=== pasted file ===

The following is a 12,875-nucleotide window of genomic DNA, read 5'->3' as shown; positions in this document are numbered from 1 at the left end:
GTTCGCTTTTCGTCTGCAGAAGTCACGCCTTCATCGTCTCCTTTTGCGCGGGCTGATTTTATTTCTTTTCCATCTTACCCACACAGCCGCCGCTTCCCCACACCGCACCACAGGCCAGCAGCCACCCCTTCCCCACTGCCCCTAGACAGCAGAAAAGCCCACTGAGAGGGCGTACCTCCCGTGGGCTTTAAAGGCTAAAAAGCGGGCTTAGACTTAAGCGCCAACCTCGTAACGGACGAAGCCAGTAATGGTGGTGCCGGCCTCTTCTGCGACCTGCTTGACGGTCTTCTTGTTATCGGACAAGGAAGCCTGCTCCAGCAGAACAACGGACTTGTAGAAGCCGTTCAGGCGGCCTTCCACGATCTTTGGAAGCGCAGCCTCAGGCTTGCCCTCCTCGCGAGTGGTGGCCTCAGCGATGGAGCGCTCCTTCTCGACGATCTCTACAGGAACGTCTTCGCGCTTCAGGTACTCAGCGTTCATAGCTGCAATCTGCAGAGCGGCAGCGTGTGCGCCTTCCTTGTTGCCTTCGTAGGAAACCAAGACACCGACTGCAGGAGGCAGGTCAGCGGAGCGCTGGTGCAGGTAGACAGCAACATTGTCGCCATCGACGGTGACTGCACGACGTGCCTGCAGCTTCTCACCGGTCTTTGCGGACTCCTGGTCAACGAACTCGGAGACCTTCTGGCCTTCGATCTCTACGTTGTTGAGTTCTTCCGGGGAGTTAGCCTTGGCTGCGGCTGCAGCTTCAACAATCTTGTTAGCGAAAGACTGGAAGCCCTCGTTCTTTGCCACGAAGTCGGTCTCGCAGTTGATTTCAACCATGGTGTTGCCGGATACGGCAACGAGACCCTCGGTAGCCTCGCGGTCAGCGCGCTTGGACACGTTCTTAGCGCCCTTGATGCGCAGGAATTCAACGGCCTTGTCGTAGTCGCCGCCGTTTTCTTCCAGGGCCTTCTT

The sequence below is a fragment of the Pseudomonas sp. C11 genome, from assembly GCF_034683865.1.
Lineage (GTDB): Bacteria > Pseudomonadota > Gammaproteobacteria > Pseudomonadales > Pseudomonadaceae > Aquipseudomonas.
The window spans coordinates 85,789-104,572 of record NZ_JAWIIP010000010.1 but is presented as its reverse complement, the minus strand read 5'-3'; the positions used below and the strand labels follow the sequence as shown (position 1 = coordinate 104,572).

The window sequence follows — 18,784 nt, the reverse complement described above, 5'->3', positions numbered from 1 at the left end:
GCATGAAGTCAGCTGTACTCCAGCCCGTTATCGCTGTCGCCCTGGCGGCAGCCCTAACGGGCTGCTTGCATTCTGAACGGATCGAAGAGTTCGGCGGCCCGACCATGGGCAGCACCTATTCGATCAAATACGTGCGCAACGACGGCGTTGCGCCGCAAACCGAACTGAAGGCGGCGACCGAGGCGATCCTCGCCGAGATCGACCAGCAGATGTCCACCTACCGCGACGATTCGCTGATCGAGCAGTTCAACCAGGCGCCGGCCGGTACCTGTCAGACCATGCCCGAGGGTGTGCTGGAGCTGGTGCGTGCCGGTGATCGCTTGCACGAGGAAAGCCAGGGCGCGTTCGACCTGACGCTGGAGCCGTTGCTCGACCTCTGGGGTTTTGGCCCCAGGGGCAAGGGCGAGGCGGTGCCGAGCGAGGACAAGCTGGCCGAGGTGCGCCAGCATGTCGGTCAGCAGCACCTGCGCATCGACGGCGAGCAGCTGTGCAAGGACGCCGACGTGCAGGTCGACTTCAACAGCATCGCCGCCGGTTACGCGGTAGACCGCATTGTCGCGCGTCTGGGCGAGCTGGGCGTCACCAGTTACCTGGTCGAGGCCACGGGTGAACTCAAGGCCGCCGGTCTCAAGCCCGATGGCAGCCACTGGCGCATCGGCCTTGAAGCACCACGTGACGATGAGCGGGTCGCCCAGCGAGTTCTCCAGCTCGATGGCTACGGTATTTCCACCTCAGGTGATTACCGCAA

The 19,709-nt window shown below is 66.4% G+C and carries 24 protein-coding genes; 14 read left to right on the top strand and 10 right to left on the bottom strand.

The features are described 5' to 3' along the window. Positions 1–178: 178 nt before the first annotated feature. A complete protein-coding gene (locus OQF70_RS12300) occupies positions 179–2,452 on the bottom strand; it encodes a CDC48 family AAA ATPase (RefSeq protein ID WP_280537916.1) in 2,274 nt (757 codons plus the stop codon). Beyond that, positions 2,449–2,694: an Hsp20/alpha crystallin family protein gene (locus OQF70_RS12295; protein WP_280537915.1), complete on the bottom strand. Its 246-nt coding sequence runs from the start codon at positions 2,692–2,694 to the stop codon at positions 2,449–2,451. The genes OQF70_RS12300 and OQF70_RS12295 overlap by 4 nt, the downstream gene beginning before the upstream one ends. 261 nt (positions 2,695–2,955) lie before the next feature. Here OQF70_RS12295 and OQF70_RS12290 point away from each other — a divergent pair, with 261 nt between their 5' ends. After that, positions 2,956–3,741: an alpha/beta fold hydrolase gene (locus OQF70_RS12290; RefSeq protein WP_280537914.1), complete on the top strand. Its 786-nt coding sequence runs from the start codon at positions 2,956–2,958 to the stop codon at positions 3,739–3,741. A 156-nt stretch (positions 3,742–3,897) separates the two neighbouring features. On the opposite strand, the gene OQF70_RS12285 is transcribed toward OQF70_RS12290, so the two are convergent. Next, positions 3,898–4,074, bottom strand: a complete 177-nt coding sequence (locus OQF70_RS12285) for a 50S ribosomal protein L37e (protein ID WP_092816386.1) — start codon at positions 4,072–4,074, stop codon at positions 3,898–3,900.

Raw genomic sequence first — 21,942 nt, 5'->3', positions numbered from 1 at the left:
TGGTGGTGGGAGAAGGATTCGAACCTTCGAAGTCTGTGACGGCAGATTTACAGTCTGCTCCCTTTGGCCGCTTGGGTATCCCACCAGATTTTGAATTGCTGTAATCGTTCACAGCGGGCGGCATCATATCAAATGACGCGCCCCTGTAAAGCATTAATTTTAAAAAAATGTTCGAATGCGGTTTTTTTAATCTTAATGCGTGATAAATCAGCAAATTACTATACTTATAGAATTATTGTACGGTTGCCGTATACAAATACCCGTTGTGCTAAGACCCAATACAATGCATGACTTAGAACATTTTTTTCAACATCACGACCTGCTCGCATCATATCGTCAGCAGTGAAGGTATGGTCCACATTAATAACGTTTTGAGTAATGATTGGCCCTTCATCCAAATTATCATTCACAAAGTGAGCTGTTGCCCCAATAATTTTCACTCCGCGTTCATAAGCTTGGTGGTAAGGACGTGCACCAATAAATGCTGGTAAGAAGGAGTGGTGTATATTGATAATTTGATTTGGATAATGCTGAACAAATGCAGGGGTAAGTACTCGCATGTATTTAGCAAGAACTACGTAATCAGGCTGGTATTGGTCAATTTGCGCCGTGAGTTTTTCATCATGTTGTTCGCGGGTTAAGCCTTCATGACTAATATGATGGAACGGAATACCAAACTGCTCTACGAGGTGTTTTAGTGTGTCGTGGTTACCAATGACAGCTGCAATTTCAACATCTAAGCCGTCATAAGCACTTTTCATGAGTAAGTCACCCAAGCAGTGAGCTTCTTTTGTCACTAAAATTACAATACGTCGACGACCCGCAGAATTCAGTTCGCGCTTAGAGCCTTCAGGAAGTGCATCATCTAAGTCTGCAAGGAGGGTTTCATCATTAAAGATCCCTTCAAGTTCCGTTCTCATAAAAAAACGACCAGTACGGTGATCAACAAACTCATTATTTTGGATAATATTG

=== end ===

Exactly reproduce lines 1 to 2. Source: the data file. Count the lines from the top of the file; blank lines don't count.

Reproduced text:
The following is a 12,875-nucleotide window of genomic DNA, read 5'->3' as shown; positions in this document are numbered from 1 at the left end:
GTTCGCTTTTCGTCTGCAGAAGTCACGCCTTCATCGTCTCCTTTTGCGCGGGCTGATTTTATTTCTTTTCCATCTTACCCACACAGCCGCCGCTTCCCCACACCGCACCACAGGCCAGCAGCCACCCCTTCCCCACTGCCCCTAGACAGCAGAAAAGCCCACTGAGAGGGCGTACCTCCCGTGGGCTTTAAAGGCTAAAAAGCGGGCTTAGACTTAAGCGCCAACCTCGTAACGGACGAAGCCAGTAATGGTGGTGCCGGCCTCTTCTGCGACCTGCTTGACGGTCTTCTTGTTATCGGACAAGGAAGCCTGCTCCAGCAGAACAACGGACTTGTAGAAGCCGTTCAGGCGGCCTTCCACGATCTTTGGAAGCGCAGCCTCAGGCTTGCCCTCCTCGCGAGTGGTGGCCTCAGCGATGGAGCGCTCCTTCTCGACGATCTCTACAGGAACGTCTTCGCGCTTCAGGTACTCAGCGTTCATAGCTGCAATCTGCAGAGCGGCAGCGTGTGCGCCTTCCTTGTTGCCTTCGTAGGAAACCAAGACACCGACTGCAGGAGGCAGGTCAGCGGAGCGCTGGTGCAGGTAGACAGCAACATTGTCGCCATCGACGGTGACTGCACGACGTGCCTGCAGCTTCTCACCGGTCTTTGCGGACTCCTGGTCAACGAACTCGGAGACCTTCTGGCCTTCGATCTCTACGTTGTTGAGTTCTTCCGGGGAGTTAGCCTTGGCTGCGGCTGCAGCTTCAACAATCTTGTTAGCGAAAGACTGGAAGCCCTCGTTCTTTGCCACGAAGTCGGTCTCGCAGTTGATTTCAACCATGGTGTTGCCGGATACGGCAACGAGACCCTCGGTAGCCTCGCGGTCAGCGCGCTTGGACACGTTCTTAGCGCCCTTGATGCGCAGGAATTCAACGGCCTTGTCGTAGTCGCCGCCGTTTTCTTCCAGGGCCTTCTT